When it comes to transitioning personal relationships into business relationships, Ms. Stewart again emphasized that we cannot be afraid to make the ask. She has found in many instances that those contacts were waiting for women lawyers to make the ask or simply thought that those lawyers were “so successful and busy that they did not need the new matters or that they do not do that sort of work.”
Promote the Lawyers Who Help to Promote You; Collaborate, Don’t Compete
Once you have a relationship with a potential client, you must follow up and continue to develop that relationship. Ms. Kuchler recalls the first “big fish” that she landed and the woman lawyer who made the referral over 20 years ago. “I am always going to refer her, speak highly of her, and promote her,” Ms. Kuchler said. When she does receive referrals, she always looks for an opportunity to return the favor. Ms. Kuchler also emphasized the importance of promoting the in-house lawyers she works with through other networking and professional development opportunities.
Whether in a big firm or small practice, Ms. Craig noted that through partnering and collaborating with other lawyers, you may have a stronger ability to secure the potential new business, instead of competing with each other. There are several small firms that Ms. Craig partners with on a regular basis because they do a different type of work, and it is in her client’s best interest to work with them. Because she is able to promote other lawyers and trust that they are not in competition, Ms. Craig continues to partner to expand business opportunities, noting that “these relationships are incredibly important to business development when you have your own firm.”
Involvement in a National Organization Can Be Helpful for Building Your Book of Business
Ms. Kuchler has faithfully participated in national organizations for years. She has volunteered to help put together corporate counsel symposiums, speak, and write. Consistent participation in national organizations has helped Ms. Kuchler build her reputation and business around the country.
According to Ms. Stewart, “Clients hire attorneys who they like and have expertise.” Ms. Stewart’s involvement and leadership roles within the ABA Section of Litigation has helped her to build lasting relationships with lawyers across the country while also distinguishing herself as a “go to” trial lawyer. When someone needs to refer a commercial litigation matter to a lawyer in her city, they think of her. Consistent involvement with working on committees and panels has demonstrated her competence, diligence, and trustworthiness so that people feel comfortable referring matters to her. Finally, Ms. Stewart encouraged women and minority lawyers to take advantage of the many opportunities to promote themselves through writing articles, putting together roundtables, and speaking on panels. All of these activities assist with building a lawyer’s reputation and profile, and help to build expertise.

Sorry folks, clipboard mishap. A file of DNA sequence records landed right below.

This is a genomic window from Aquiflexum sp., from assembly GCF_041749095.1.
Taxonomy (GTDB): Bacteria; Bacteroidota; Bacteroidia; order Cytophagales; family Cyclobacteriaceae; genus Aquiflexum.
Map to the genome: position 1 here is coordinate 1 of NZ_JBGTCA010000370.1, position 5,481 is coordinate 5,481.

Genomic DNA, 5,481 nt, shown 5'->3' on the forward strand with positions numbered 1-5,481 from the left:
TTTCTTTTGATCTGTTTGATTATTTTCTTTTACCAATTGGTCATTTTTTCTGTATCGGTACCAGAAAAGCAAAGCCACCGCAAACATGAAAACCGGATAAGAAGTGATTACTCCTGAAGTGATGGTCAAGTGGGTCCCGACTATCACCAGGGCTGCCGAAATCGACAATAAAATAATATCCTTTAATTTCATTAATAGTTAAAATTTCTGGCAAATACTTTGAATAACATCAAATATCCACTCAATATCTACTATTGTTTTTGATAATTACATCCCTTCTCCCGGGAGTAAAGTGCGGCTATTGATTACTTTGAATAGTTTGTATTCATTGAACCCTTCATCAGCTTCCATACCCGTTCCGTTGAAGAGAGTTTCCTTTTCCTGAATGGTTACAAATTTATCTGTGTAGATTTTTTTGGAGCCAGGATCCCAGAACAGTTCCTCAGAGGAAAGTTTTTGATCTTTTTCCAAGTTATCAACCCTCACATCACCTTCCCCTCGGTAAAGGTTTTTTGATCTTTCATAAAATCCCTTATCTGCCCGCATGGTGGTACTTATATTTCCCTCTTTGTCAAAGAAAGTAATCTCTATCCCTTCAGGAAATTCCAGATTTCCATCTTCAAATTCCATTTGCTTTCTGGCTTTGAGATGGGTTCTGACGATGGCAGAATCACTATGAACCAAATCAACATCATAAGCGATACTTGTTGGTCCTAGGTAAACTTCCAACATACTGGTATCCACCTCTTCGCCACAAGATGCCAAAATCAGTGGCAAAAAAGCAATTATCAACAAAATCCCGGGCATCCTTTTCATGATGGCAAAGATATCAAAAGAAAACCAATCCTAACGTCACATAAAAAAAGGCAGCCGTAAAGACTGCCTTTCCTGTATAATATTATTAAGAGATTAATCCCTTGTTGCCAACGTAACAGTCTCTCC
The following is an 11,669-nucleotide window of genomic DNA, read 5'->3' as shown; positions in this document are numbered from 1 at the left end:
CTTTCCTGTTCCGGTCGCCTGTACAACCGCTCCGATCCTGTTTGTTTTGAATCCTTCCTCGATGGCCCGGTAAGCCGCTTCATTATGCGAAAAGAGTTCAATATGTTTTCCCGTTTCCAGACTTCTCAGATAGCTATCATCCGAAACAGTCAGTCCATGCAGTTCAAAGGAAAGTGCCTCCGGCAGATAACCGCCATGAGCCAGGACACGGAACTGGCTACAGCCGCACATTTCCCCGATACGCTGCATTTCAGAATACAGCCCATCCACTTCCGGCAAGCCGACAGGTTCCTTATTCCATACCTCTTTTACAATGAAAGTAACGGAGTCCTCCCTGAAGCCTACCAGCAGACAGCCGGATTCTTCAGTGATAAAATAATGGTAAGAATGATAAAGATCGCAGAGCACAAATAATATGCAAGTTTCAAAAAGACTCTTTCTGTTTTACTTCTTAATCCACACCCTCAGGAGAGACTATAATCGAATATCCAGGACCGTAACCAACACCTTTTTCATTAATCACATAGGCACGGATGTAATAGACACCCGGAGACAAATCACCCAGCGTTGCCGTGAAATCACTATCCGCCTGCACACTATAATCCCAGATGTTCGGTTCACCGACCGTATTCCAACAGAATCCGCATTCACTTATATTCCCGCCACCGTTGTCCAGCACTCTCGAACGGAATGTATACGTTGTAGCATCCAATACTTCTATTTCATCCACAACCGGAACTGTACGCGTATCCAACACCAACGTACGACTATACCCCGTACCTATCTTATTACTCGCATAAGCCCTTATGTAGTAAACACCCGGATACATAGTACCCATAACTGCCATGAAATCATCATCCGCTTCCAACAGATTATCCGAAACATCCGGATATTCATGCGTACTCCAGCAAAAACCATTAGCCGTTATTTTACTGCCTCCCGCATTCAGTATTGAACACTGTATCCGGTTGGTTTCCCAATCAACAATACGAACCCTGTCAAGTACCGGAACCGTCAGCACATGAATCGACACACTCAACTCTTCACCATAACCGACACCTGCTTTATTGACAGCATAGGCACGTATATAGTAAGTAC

Like Ms. Stewart, Ms. Letts has also been an active member of the ABA for many years and served in various leadership capacities, including in the House of Delegates, the 360 Commission (as a cochair), and the Council for the Section of Litigation, as well as the chair of several committees. Her involvement with bar groups has been very helpful with making connections as well as growing her substantive knowledge as a litigator. As people see women lawyers in charge of bar activities and following through on their responsibilities, they frequently consider those women leaders when looking for attorneys to refer work to.